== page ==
Rosemary plant

How to grow rosemary

Learn how to plant, care for, harvest and store rosemary, in our easy-to-use Grow Guide.

A table displaying which months are best to sow, plant and harvest.
Jan Feb Mar Apr May Jun Jul Aug Sep Oct Nov Dec
Plant
Plant

Do not Plant in January

Do not Plant in February

Do Plant in March

Do Plant in April

Do Plant in May

Do not Plant in June

Do not Plant in July

Do not Plant in August

Do Plant in September

Do Plant in October

Do Plant in November

Do not Plant in December

Flowers
Flowers

Plant does not flower in January

Plant does not flower in February

Plant does flower in March

Plant does flower in April

Plant does flower in May

Plant does not flower in June

Plant does not flower in July

Plant does not flower in August

Plant does not flower in September

Plant does not flower in October

Plant does not flower in November

Plant does not flower in December

Harvest
Harvest

Do Harvest in January

Do Harvest in February

Do Harvest in March

Do Harvest in April

Do Harvest in May

Do Harvest in June

Do Harvest in July

Do Harvest in August

Do Harvest in September

Do Harvest in October

Do Harvest in November

Do Harvest in December

  • Average Yield

    Pick leaves as required

An evergreen herb that looks lovely all year round, rosemary smells wonderful, has a great taste, and when it flowers in late spring bees love it, too. Grow one alongside a path, so every time you brush past the leaves release their aromatic oils. What more could you ask?

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Although rosemary is frost-hardy, the combination of cold and waterlogging can kill immature plants.

Growing rosemary through the year

planting-rosemary-2
Planting rosemary

How to plant rosemary

Rosemary seeds can take an age to germinate, so buy young plants, which are widely available, or wait until after flowering and take cuttings.

Plant in spring or autumn. Although rosemary is frost-hardy, the combination of cold and waterlogging can kill immature plants. With this in mind, choose a well-drained soil in a sunny, sheltered spot. If you have a cold clay soil, dig in lots of bark, grit or leaf mould to improve drainage.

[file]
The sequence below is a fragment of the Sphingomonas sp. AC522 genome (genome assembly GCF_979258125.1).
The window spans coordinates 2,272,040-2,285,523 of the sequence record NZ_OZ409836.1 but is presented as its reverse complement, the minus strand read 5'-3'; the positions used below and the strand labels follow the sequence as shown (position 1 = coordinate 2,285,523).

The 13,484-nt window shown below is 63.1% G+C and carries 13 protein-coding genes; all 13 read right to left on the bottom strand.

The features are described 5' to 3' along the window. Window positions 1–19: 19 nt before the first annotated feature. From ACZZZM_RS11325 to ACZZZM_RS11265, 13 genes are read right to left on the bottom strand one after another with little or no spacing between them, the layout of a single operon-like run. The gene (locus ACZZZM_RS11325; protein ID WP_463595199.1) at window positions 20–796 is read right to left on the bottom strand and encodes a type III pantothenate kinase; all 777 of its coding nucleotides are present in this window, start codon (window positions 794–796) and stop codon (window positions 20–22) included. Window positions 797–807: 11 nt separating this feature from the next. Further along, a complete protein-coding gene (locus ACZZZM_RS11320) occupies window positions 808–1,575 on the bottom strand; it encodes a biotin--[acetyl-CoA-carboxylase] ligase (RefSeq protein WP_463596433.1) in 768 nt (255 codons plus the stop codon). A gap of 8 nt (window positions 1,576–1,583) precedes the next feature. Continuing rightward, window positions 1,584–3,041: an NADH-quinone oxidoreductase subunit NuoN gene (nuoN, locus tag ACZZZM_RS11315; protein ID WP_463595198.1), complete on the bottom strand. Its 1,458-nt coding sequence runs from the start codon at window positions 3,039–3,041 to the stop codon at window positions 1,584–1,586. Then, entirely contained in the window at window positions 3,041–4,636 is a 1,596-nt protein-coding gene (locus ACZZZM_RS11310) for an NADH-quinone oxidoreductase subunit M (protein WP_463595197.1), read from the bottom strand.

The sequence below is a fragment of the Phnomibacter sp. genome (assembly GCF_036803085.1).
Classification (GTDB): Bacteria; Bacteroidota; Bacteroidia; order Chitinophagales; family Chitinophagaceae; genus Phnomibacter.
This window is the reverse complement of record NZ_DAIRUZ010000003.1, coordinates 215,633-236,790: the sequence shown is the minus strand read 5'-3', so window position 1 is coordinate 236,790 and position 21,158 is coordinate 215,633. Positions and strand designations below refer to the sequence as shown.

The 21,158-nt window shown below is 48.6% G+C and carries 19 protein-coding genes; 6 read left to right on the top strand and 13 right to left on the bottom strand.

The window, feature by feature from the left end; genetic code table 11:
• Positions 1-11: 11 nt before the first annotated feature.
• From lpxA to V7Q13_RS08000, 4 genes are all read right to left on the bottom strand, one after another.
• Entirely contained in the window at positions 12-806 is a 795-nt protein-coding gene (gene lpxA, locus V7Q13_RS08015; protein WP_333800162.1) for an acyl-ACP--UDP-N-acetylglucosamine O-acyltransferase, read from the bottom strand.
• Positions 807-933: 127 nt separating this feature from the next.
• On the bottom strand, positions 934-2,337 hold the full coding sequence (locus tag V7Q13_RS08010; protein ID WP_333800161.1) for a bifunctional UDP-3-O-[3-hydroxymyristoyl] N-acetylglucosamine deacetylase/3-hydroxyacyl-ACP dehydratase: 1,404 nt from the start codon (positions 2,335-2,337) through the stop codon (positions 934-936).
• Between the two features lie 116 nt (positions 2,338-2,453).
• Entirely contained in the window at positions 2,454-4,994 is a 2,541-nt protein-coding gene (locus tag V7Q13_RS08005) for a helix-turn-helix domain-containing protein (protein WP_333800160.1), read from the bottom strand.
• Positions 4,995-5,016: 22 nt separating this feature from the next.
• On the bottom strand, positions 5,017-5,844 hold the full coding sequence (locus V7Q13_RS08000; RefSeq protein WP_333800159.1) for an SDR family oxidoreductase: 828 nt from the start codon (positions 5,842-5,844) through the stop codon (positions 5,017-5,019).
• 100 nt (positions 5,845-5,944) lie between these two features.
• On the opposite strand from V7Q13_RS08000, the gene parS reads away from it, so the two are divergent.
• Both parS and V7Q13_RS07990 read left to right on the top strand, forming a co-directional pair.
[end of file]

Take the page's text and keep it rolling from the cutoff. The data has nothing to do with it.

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Growing rosemary in pots

Care

Rosemary requires little maintenance during the year except cutting back after flowering to prevent plants becoming straggly and excessively woody. Save the trimmings to propagate new plants or to dry for cooking.

Rosemary does well in containers in a soil-based compost with plenty of broken crocks in the bottom for good drainage. Keep well watered during dry spells and feed with a general fertiliser during the growing season. In cold winters, bring plants under cover for protection.

harvesting-rosemary-leaves-2
Harvesting rosemary needles

Harvesting rosemary

Gently pull small sprigs away from the main stem. Unless you’re using them to flavour gravy or perk up a roast, strip the leaves off the inedible woody stems.

Storing rosemary

As rosemary is an evergreen, it’s available fresh all year. It dries well (on a baking tray in the airing cupboard) but doesn’t freeze.

rosemary-leaves-infusing-oil-2
Infusing rosemary in oil

Preparation and uses of rosemary

Pop a few sprigs of rosemary in with your roast potatoes and meat, it goes especially well with lamb, or in casseroles, tomato sauces, baked fish or egg dishes.

Add it to vinegars or oils for extra flavour. Take care when using fresh rosemary in your cooking, it’s a pungent herb that will overpower delicate flavours.

rosemary-beetle-2
Rosemary beetle

Rosemary: problem-solving

A native of southern Europe, the rosemary beetle (below) and its larvae can quickly strip the foliage of a rosemary bush. These small metallic-green and purple-striped beetles can be found on the underside of leaves during early autumn to spring. Spread newspaper under an affected plant and tap the branches to dislodge pests. Wait until after flowering to apply an insecticide to avoid harming bees.

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Plant a rosemary hedge

One of the best rosemary varieties for a hedge is ‘Miss Jessopp’s Upright’. Space the plants about 45cm apart. To promote bushy growth, cut back after flowering in early summer. Aim to keep the hedge around 60cm tall.

Gardening gloves. Photo: Getty Images.
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Rosemary flowers

Rosemary varieties to grow

  • ‘Benenden Blue’ – dark blue flowers and fine needles
  • ‘Lady in White’ – its upright habit makes it useful as hedging
  • ‘Majorca Pink’ – small pale pink flowers and upright habit
  • ‘McConnell’s Blue’ – blue flowers, grows well in pots
  • ‘Miss Jessopp’s Upright’ – blue flowers and upright stems
  • Prostratus Group – pale blue flowers, arching, prostrate stems
  • ‘Severn Sea’ – highly aromatic with medium-blue flowers
  • ‘Sudbury Blue’ – highly scented foliage and blue flowers